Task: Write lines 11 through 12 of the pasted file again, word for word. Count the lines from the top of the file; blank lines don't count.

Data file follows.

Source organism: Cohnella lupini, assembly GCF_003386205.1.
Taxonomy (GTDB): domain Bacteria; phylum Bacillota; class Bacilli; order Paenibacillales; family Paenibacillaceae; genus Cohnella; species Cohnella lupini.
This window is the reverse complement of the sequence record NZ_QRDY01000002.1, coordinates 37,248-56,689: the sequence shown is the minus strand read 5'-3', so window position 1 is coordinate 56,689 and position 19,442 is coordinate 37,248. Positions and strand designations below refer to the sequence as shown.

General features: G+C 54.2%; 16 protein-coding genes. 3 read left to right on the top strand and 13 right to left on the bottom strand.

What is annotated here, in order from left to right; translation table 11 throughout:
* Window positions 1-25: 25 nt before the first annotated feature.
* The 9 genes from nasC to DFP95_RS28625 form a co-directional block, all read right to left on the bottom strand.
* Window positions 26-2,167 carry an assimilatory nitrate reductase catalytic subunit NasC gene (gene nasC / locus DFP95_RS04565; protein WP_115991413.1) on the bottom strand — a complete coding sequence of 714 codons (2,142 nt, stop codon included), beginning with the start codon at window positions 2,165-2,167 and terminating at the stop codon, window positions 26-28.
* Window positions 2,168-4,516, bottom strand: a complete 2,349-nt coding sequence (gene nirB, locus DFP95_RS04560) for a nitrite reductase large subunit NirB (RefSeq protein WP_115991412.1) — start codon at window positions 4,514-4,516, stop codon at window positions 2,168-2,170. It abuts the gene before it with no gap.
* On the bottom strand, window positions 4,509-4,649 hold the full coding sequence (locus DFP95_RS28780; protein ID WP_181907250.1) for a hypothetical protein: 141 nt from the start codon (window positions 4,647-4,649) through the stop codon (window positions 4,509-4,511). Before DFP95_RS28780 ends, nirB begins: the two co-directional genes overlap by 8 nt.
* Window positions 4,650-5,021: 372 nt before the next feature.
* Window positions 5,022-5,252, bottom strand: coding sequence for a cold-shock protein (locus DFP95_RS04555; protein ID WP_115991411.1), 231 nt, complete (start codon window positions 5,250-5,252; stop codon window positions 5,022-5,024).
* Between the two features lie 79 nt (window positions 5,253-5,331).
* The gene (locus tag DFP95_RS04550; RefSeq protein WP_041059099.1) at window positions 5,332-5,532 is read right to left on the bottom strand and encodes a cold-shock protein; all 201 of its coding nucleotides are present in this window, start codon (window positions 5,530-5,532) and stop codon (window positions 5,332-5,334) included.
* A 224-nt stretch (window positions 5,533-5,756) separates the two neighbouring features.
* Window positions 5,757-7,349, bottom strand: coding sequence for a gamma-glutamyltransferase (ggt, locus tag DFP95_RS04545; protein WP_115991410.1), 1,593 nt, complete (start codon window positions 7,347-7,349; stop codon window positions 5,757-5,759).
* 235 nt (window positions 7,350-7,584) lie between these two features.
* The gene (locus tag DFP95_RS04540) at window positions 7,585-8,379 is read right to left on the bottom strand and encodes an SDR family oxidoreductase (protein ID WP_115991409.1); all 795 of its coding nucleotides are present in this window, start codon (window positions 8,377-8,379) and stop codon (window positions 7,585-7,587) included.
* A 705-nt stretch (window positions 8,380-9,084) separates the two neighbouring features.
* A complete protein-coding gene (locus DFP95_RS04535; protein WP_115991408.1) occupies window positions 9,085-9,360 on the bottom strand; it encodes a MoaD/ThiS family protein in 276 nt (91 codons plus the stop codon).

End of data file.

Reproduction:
* Window positions 4,650-5,021: 372 nt before the next feature.
* Window positions 5,022-5,252, bottom strand: coding sequence for a cold-shock protein (locus DFP95_RS04555; protein ID WP_115991411.1), 231 nt, complete (start codon window positions 5,250-5,252; stop codon window positions 5,022-5,024).